My Soulmate is a Jerk

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Originally published 8/1/2013. Edited slightly because I can’t stop myself from fiddling with stuff.

One day not too long ago, my sister arrived at work and told me that she’d gotten into a heated debate with my husband on Facebook. “I should know not to argue with Ray,” she sighed. “I try to convince him that he’s wrong, but all that happens is he ends up tying me in verbal knots, and then I feel like an idiot.”

While she was telling me this, I got a text. It was from Ray: “I just used all my dirty debate tricks to beat down your sister on Facebook. I’m awesome!”

I thought, “I am married to a complete jerk.”

This wasn’t exactly a revelation. We’ve been married for fifteen years now, and, while he’s changed a lot in some ways, his jerkiness has remained pretty constant over the years. On our first date, for instance, I was looking over the dinner menu, and he told me that I should get something cheap because he wasn’t made of money. This last weekend, I was doing a performance up in Vail, and as we were walking through Vail Village, Ray was telling me his plans to firebomb the place and exterminate all the rich snobs who thought they were better than him. When I took a week off last month after running my first competition, Ray (unbeknownst to me) posted a note on Facebook saying that if anyone called or texted me during my week off, he would come over with a crowbar and break their arms and legs. That led to an awkward conversation with my dad which I didn’t understand until I got home and Ray proudly showed me his post.

And then there was the time, before we were actually dating, that we went to a jazz concert together. He was so obnoxious during the evening that I decided to drop him as a friend. But he emailed me the next day and thanked me for a fun evening, and his note was so sweet and thoughtful that I said, “Well, I’ll give him one more chance.”

Seventeen years later, here we are.

I told my sister, after the Facebook argument, that she should just unfriend Ray and ignore him. There was no point in trying to convince him he was wrong; I’d been trying to do that for seventeen years without success. He’s both opinionated and as stubborn as a mule, and he loves arguing. Even if he eventually changes his mind, he’ll sometimes keep arguing just for fun. Also, he sees it as his God-given mission to correct people when they’re wrong, and he definitely believes that his opinions are the right ones. When I point out that opinions aren’t right or wrong, since they’re, you know, opinions, he says that is an example of a wrong opinion. He doesn’t care if he makes people mad or if they dislike him; he has an unassailable self-confidence that both drives me crazy and makes me insanely jealous. I asked him once if he ever worried that I’d stop loving him and find someone else, and he said, “No–why would you? I’m awesome.”  You might as well try winning an argument with Mt. Rushmore. He’ll never, ever admit he’s wrong. So I tell people, like I told my sister, that if his Facebook rantings irritate them, they should either hide his feed or unfriend him. It’s just easier that way.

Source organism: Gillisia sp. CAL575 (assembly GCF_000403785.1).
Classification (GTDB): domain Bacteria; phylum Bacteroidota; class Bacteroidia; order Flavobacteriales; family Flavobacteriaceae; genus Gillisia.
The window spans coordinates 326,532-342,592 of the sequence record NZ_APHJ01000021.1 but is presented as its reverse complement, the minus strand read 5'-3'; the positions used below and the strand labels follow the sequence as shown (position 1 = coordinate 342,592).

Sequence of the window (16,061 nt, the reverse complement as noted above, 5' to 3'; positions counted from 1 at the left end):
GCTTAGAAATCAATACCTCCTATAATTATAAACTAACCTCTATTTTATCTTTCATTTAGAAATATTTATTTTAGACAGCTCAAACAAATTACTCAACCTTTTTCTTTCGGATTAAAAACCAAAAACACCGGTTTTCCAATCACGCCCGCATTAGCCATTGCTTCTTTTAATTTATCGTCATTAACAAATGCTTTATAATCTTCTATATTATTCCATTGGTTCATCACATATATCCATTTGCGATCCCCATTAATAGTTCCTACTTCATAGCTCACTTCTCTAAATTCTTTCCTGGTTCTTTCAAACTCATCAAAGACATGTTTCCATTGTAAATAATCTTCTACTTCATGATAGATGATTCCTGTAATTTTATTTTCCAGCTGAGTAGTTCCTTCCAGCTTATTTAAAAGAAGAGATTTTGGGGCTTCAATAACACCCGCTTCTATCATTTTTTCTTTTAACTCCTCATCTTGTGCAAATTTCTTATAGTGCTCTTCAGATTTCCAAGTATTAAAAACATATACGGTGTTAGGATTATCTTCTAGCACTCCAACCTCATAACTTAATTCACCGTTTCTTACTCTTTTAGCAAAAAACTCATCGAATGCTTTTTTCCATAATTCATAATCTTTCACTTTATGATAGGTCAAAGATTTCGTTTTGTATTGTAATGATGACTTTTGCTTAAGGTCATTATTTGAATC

Anyway, on this occasion, the consciousness that my husband had acted like a jerk led me into an also-familiar train of thought: did people, like my family and friends, think less of me because I was married to a jerk? Did they think, “Wow, if she likes that guy, she must be a real loser herself”? Did they feel sorry for me? Did they think I was crazy? And this familiar train of thought led to a new question: what if your soulmate is a total douchebag?

Now, I don’t believe in the concept of “soulmates.” I don’t think that there is one person on Earth that you are destined to be with, the only perfect match out of billions of mistakes. The romantic part of me thinks it’s a lovely idea, but the larger, practical part of me thinks that if you only have a one-in-seven-billion chance of finding your one true soulmate, you’re in deep trouble. If Ray dies before I do, I know that I’ll get married again eventually. Ditto for him.

However, it was fun to mull over the idea. In all the modern fairy tales, the princess is a sweet, good-hearted person, and her One True Love is a good person, too, although sometimes he’s a Diamond in the Rough or a Bad Boy with a Heart of Gold. But what if you’re a princess and your One True Love turns out to be a jerk? What does that say about you? Does that mean that you’re a jerk, too? Do mean people get mean soulmates?

And, even though I don’t believe in soulmates, these questions are valid for real relationships, too. Ray and I haven’t been married for fifteen years because we’re co-dependent or super dysfunctional or masochistic. I really and truly love him. I like being married to him. He’s my best friend, and we get along great. So…if we’re so compatible, does that mean that I’m a jerk, too?